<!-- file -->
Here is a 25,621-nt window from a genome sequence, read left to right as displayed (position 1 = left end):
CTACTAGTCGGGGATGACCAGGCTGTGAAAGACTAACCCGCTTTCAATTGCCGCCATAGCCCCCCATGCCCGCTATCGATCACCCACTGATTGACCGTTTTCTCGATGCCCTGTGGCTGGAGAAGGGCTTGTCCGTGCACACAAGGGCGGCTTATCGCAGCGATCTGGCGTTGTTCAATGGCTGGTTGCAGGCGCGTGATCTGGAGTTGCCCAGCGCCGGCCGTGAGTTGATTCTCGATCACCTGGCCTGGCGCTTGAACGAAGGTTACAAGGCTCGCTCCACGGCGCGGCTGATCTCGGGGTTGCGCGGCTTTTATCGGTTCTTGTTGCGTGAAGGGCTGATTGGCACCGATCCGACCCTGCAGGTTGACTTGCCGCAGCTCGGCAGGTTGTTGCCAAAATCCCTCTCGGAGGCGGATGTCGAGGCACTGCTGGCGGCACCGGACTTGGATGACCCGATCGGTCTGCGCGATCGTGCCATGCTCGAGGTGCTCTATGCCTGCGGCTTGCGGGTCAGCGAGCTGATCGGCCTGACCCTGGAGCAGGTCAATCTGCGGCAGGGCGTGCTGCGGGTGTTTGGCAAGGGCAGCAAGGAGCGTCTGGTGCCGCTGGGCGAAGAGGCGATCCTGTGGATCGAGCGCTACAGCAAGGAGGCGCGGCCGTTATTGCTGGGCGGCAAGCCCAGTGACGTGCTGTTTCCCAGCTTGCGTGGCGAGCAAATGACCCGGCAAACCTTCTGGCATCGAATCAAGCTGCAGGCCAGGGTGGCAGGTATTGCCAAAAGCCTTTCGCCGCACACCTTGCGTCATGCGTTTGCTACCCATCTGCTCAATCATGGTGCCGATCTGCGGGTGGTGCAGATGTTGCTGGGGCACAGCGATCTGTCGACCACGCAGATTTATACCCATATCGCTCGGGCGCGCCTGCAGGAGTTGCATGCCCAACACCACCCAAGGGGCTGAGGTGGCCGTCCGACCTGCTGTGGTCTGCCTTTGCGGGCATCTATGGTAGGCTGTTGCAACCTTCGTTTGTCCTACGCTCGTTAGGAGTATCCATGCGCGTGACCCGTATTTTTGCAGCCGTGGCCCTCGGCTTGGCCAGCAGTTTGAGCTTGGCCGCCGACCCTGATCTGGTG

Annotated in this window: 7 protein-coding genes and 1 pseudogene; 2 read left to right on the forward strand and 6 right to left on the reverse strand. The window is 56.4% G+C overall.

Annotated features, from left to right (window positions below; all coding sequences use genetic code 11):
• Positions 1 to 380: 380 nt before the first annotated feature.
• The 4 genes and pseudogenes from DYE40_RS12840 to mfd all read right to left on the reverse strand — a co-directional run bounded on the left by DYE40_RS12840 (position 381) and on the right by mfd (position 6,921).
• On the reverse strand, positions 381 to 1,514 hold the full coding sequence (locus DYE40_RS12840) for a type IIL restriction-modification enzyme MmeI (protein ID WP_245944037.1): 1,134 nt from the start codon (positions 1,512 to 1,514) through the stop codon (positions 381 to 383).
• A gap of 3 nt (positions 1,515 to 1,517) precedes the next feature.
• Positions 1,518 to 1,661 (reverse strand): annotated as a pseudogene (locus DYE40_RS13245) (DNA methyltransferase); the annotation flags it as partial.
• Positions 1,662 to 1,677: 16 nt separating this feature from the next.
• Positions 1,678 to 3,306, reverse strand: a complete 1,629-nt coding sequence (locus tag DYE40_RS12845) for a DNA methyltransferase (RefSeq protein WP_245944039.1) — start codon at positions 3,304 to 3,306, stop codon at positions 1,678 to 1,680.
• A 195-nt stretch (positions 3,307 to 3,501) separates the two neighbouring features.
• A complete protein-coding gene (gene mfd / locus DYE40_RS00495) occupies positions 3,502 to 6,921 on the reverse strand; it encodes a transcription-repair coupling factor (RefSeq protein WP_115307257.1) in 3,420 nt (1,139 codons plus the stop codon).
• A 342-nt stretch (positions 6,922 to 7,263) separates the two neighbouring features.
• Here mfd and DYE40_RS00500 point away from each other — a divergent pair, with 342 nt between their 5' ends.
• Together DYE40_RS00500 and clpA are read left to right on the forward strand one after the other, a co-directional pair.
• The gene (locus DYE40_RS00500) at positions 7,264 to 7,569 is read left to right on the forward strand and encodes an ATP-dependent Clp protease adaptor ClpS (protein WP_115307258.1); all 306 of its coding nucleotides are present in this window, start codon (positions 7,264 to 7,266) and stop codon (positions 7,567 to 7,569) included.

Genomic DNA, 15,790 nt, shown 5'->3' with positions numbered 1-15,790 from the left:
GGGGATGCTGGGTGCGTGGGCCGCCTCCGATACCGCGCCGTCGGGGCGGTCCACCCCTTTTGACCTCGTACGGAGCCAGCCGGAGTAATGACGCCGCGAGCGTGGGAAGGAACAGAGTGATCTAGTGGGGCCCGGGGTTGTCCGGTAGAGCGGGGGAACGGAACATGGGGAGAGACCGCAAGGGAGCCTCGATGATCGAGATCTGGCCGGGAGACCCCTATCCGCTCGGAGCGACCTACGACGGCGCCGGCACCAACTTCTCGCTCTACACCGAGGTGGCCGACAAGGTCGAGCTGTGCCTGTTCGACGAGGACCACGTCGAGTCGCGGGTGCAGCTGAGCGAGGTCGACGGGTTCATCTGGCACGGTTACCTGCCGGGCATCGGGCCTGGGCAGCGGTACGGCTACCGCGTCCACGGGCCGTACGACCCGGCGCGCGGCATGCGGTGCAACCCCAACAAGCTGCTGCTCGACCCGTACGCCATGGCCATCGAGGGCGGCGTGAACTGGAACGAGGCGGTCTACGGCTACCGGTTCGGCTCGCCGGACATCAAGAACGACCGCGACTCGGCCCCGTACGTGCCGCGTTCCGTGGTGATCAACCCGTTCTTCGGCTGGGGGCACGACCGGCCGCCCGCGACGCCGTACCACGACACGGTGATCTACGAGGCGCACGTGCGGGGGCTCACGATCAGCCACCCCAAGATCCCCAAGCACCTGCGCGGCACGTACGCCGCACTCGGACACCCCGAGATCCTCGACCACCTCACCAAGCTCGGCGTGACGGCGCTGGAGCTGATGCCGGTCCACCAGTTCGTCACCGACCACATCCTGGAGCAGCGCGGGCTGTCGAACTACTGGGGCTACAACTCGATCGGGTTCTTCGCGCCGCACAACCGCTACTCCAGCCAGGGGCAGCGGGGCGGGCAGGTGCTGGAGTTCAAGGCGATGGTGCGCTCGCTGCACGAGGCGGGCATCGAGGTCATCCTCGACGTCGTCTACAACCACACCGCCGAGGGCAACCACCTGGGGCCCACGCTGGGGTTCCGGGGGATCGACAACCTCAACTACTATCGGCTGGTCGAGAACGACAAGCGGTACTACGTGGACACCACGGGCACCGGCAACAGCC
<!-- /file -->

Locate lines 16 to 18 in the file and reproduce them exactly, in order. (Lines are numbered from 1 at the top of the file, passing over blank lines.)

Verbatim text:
• Together DYE40_RS00500 and clpA are read left to right on the forward strand one after the other, a co-directional pair.
• The gene (locus DYE40_RS00500) at positions 7,264 to 7,569 is read left to right on the forward strand and encodes an ATP-dependent Clp protease adaptor ClpS (protein WP_115307258.1); all 306 of its coding nucleotides are present in this window, start codon (positions 7,264 to 7,266) and stop codon (positions 7,567 to 7,569) included.

Genomic DNA, 15,790 nt, shown 5'->3' with positions numbered 1-15,790 from the left: